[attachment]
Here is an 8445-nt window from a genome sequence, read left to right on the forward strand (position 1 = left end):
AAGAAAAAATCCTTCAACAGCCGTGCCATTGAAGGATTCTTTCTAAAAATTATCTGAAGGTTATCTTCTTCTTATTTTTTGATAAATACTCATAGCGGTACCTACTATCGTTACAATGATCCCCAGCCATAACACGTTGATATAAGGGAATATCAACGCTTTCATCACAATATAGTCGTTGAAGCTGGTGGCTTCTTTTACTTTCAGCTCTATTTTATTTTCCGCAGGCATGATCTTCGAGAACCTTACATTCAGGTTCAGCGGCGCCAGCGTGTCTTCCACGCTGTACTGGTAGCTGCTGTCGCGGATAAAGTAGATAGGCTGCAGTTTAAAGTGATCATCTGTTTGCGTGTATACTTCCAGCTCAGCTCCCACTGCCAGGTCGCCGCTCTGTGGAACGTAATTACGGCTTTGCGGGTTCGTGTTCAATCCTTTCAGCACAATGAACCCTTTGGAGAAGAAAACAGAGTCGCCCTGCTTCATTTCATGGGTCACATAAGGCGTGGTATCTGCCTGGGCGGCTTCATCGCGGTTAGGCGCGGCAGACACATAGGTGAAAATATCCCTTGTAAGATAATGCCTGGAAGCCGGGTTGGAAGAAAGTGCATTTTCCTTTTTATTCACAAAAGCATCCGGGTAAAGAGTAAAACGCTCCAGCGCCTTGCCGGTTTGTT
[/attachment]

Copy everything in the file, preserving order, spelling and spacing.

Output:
Here is an 8445-nt window from a genome sequence, read left to right on the forward strand (position 1 = left end):
AAGAAAAAATCCTTCAACAGCCGTGCCATTGAAGGATTCTTTCTAAAAATTATCTGAAGGTTATCTTCTTCTTATTTTTTGATAAATACTCATAGCGGTACCTACTATCGTTACAATGATCCCCAGCCATAACACGTTGATATAAGGGAATATCAACGCTTTCATCACAATATAGTCGTTGAAGCTGGTGGCTTCTTTTACTTTCAGCTCTATTTTATTTTCCGCAGGCATGATCTTCGAGAACCTTACATTCAGGTTCAGCGGCGCCAGCGTGTCTTCCACGCTGTACTGGTAGCTGCTGTCGCGGATAAAGTAGATAGGCTGCAGTTTAAAGTGATCATCTGTTTGCGTGTATACTTCCAGCTCAGCTCCCACTGCCAGGTCGCCGCTCTGTGGAACGTAATTACGGCTTTGCGGGTTCGTGTTCAATCCTTTCAGCACAATGAACCCTTTGGAGAAGAAAACAGAGTCGCCCTGCTTCATTTCATGGGTCACATAAGGCGTGGTATCTGCCTGGGCGGCTTCATCGCGGTTAGGCGCGGCAGACACATAGGTGAAAATATCCCTTGTAAGATAATGCCTGGAAGCCGGGTTGGAAGAAAGTGCATTTTCCTTTTTATTCACAAAAGCATCCGGGTAAAGAGTAAAACGCTCCAGCGCCTTGCCGGTTTGTT